The modular and unitary models presented above are no more than restatements of the positions taken by Gall and Flourens in the nineteenth century (see Young 1970; Clarke and Jacyna 1987). Gall's position was modular. His organology (the term "phrenology" was never used by Gall) took as its starting point the view that "the brain is composed of as many particular organs as there are propensities, sentiments and faculties which differ essentially from each other.'' Gall's project was to identify dissociable mental faculties on the basis of observation and to correlate them with specific cortical organs: "the important search always is for these independent powers, for, it is only for them that organs exist in the brain'' (Gall 1835, p. 105). Gall's imaging tool was the shape and thickness of the skull, and thus organology was destined to fail. However, several of his twenty-seven "sentiments and propensities'' hit the mark. The faculties of attending to words (faculty 14), spoken language (faculty 15 ), relations of tones (faculty 17), distinguishing colors (faculty 16), and relations of space (faculty 12) form the bedrock of current imaging research.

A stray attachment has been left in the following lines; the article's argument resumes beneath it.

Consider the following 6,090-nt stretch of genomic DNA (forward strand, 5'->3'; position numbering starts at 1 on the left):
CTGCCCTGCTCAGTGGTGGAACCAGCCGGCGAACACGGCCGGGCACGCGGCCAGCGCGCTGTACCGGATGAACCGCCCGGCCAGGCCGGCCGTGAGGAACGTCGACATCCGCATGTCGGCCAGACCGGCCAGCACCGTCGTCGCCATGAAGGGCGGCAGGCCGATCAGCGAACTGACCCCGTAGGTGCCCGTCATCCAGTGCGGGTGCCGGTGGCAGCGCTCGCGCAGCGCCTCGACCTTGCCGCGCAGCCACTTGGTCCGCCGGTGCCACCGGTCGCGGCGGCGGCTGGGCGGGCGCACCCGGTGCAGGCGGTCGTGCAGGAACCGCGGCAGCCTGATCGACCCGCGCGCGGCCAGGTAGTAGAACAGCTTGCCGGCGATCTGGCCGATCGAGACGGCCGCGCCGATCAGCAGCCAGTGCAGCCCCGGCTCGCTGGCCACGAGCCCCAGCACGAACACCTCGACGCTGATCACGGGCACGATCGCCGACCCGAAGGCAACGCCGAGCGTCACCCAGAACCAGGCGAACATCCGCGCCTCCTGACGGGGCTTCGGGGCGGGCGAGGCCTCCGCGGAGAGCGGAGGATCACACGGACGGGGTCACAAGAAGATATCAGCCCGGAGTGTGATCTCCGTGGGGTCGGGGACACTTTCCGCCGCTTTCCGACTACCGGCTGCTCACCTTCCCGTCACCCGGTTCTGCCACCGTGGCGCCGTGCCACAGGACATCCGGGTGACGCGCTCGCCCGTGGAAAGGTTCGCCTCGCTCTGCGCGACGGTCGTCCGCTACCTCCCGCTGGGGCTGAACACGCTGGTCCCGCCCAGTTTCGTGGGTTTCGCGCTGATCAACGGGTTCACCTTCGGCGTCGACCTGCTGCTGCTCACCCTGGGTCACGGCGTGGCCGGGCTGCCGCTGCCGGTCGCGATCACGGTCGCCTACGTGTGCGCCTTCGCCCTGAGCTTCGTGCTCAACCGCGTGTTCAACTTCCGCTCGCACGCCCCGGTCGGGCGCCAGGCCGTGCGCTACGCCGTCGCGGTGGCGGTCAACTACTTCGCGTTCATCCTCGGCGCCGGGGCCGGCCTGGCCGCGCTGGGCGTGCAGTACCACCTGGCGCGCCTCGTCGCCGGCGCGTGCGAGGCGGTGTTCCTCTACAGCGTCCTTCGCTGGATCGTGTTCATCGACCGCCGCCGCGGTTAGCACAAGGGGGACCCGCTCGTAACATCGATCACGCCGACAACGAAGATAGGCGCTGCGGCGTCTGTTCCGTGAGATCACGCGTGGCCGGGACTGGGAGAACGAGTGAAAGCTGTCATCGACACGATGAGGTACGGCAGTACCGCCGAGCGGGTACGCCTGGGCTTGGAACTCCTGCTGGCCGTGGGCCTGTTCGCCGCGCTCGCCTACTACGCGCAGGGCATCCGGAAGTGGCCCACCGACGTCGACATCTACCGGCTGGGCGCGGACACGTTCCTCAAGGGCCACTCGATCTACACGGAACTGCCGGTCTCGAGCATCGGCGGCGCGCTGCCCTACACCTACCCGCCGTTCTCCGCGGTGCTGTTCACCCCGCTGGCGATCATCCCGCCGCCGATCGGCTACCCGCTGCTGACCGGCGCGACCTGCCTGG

Flourens's position was one of unitary consciousness. He followed Descartes's thesis of the unity of the moi, arguing that understanding/ intellect was a unitary faculty; hence its seat, the cerebrum, must itself be a unitary organ. He was dismissive of Gall's theory of multiple dissociable faculties: "Now here is the sum of and the substance of Gall's psychology. For the understanding, essentially a unitary faculty, he substitutes a multitude of little understandings or faculties distinct and isolate" and "the consciousness tells me I am one, and Gall insists I am multiple" (see Robinson 1998, p. 167; 347).
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